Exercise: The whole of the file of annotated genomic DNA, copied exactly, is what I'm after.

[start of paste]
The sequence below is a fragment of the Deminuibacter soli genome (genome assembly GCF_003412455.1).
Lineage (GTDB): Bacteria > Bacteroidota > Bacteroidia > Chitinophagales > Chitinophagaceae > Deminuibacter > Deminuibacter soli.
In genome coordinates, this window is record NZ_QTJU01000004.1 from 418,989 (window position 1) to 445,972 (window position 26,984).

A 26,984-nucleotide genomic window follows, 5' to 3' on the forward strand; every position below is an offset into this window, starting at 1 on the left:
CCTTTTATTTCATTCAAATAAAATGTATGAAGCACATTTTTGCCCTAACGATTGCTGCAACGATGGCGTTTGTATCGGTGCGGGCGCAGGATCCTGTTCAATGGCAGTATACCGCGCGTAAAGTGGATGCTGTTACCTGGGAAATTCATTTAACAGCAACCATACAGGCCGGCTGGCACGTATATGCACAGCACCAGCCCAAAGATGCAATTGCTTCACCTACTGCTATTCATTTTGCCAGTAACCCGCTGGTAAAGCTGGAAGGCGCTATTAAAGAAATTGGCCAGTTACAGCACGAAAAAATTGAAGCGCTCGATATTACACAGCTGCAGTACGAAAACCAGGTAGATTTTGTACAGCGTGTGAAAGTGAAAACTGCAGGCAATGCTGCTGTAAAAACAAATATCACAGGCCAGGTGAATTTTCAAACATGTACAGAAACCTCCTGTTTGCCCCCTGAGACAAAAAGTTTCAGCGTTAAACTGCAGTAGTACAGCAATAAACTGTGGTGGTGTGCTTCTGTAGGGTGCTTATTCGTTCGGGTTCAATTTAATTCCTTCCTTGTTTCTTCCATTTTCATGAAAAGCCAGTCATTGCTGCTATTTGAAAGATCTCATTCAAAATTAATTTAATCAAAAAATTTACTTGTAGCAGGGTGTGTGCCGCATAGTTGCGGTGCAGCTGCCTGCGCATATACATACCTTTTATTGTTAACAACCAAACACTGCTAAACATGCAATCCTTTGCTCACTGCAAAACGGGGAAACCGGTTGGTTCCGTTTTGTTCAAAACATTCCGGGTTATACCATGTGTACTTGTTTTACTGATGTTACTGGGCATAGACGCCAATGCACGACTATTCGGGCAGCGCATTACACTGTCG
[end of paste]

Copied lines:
The sequence below is a fragment of the Deminuibacter soli genome (genome assembly GCF_003412455.1).
Lineage (GTDB): Bacteria > Bacteroidota > Bacteroidia > Chitinophagales > Chitinophagaceae > Deminuibacter > Deminuibacter soli.
In genome coordinates, this window is record NZ_QTJU01000004.1 from 418,989 (window position 1) to 445,972 (window position 26,984).

A 26,984-nucleotide genomic window follows, 5' to 3' on the forward strand; every position below is an offset into this window, starting at 1 on the left:
CCTTTTATTTCATTCAAATAAAATGTATGAAGCACATTTTTGCCCTAACGATTGCTGCAACGATGGCGTTTGTATCGGTGCGGGCGCAGGATCCTGTTCAATGGCAGTATACCGCGCGTAAAGTGGATGCTGTTACCTGGGAAATTCATTTAACAGCAACCATACAGGCCGGCTGGCACGTATATGCACAGCACCAGCCCAAAGATGCAATTGCTTCACCTACTGCTATTCATTTTGCCAGTAACCCGCTGGTAAAGCTGGAAGGCGCTATTAAAGAAATTGGCCAGTTACAGCACGAAAAAATTGAAGCGCTCGATATTACACAGCTGCAGTACGAAAACCAGGTAGATTTTGTACAGCGTGTGAAAGTGAAAACTGCAGGCAATGCTGCTGTAAAAACAAATATCACAGGCCAGGTGAATTTTCAAACATGTACAGAAACCTCCTGTTTGCCCCCTGAGACAAAAAGTTTCAGCGTTAAACTGCAGTAGTACAGCAATAAACTGTGGTGGTGTGCTTCTGTAGGGTGCTTATTCGTTCGGGTTCAATTTAATTCCTTCCTTGTTTCTTCCATTTTCATGAAAAGCCAGTCATTGCTGCTATTTGAAAGATCTCATTCAAAATTAATTTAATCAAAAAATTTACTTGTAGCAGGGTGTGTGCCGCATAGTTGCGGTGCAGCTGCCTGCGCATATACATACCTTTTATTGTTAACAACCAAACACTGCTAAACATGCAATCCTTTGCTCACTGCAAAACGGGGAAACCGGTTGGTTCCGTTTTGTTCAAAACATTCCGGGTTATACCATGTGTACTTGTTTTACTGATGTTACTGGGCATAGACGCCAATGCACGACTATTCGGGCAGCGCATTACACTGTCG